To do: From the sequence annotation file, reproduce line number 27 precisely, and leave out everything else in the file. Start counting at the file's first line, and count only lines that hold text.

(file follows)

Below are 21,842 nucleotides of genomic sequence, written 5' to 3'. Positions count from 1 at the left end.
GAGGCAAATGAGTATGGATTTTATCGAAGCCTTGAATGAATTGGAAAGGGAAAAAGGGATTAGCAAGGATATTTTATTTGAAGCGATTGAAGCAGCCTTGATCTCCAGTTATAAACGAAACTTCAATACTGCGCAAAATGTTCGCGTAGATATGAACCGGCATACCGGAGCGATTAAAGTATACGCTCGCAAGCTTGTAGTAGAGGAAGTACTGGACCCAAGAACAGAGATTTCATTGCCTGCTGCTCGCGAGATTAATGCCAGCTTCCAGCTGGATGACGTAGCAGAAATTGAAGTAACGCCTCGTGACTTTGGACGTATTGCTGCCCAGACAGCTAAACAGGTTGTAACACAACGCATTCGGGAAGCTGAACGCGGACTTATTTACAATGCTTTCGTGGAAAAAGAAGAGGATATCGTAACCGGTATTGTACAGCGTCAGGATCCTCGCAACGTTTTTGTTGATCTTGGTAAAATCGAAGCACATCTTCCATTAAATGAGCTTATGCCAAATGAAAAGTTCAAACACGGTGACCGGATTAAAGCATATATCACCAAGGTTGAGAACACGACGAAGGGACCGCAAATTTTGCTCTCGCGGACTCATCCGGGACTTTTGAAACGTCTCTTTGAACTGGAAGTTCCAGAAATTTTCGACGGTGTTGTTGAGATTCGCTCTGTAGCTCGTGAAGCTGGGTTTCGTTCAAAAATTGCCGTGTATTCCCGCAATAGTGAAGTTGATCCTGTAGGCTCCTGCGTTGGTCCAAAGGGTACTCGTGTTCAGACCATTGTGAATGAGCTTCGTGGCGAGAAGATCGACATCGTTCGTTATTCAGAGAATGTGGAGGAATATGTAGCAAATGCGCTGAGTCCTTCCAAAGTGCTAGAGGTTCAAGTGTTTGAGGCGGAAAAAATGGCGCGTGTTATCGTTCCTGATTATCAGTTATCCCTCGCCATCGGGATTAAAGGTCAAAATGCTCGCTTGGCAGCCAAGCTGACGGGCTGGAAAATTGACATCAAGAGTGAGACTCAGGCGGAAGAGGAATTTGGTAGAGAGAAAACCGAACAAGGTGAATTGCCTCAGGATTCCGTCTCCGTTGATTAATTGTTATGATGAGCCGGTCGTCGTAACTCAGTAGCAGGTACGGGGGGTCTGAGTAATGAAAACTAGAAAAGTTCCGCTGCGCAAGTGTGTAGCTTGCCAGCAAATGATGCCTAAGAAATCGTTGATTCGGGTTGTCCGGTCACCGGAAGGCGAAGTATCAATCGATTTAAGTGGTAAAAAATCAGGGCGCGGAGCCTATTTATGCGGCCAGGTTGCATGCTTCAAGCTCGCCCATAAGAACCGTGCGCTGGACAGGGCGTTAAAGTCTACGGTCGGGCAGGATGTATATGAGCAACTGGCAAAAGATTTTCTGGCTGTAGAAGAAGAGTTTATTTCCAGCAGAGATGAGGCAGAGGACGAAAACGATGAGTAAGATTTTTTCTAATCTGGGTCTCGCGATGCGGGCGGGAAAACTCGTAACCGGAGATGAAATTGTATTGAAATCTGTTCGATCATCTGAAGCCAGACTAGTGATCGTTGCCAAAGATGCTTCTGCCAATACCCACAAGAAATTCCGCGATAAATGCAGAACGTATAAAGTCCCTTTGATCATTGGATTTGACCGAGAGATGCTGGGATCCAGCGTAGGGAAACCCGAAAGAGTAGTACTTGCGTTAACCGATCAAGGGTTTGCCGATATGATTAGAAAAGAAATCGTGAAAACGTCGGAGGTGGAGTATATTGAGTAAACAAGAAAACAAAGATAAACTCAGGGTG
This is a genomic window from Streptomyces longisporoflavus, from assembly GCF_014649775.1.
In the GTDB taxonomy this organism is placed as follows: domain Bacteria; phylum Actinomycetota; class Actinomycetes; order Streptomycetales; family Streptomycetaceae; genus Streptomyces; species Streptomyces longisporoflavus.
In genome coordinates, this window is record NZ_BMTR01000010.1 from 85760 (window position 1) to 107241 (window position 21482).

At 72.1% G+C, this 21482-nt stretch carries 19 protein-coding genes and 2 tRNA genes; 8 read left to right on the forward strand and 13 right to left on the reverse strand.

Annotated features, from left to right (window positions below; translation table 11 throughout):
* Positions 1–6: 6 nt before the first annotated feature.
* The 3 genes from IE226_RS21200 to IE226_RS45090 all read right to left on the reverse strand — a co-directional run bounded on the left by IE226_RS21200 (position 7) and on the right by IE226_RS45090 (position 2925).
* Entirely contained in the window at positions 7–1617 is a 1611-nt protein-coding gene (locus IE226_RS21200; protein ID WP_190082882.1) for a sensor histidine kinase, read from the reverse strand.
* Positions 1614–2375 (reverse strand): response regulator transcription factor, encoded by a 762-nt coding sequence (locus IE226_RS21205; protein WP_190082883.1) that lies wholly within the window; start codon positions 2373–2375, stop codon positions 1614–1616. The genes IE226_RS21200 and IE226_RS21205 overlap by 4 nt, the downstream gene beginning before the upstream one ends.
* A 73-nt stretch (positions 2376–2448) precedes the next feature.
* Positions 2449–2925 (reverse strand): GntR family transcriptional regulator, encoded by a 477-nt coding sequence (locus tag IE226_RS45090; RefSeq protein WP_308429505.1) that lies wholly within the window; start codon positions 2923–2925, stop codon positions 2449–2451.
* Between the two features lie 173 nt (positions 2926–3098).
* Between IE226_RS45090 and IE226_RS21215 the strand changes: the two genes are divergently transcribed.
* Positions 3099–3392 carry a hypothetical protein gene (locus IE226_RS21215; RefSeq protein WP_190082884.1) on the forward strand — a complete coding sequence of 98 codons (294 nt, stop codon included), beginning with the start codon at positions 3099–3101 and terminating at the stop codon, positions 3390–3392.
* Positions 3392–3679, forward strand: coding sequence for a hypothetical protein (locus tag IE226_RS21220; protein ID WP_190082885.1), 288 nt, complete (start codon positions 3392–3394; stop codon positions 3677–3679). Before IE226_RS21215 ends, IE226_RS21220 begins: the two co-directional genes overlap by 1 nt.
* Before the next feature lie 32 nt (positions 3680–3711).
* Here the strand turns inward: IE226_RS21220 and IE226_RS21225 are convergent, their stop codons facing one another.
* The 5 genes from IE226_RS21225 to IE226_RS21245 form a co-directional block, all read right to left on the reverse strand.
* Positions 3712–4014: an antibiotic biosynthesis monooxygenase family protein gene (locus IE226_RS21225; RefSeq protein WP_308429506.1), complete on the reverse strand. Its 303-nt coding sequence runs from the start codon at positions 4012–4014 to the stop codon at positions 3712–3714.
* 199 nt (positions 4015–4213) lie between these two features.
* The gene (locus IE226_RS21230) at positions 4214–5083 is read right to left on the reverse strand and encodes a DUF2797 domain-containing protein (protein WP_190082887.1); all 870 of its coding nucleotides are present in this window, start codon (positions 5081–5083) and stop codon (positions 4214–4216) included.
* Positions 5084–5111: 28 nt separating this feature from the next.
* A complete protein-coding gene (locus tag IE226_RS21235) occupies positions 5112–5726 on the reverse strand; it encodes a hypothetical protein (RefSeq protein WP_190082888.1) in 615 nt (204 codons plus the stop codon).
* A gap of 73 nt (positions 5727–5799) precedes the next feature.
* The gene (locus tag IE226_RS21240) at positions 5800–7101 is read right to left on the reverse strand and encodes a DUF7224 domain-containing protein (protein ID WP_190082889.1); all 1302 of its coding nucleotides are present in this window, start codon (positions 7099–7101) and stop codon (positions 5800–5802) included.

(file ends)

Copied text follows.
* The gene (locus tag IE226_RS21240) at positions 5800–7101 is read right to left on the reverse strand and encodes a DUF7224 domain-containing protein (protein ID WP_190082889.1); all 1302 of its coding nucleotides are present in this window, start codon (positions 7099–7101) and stop codon (positions 5800–5802) included.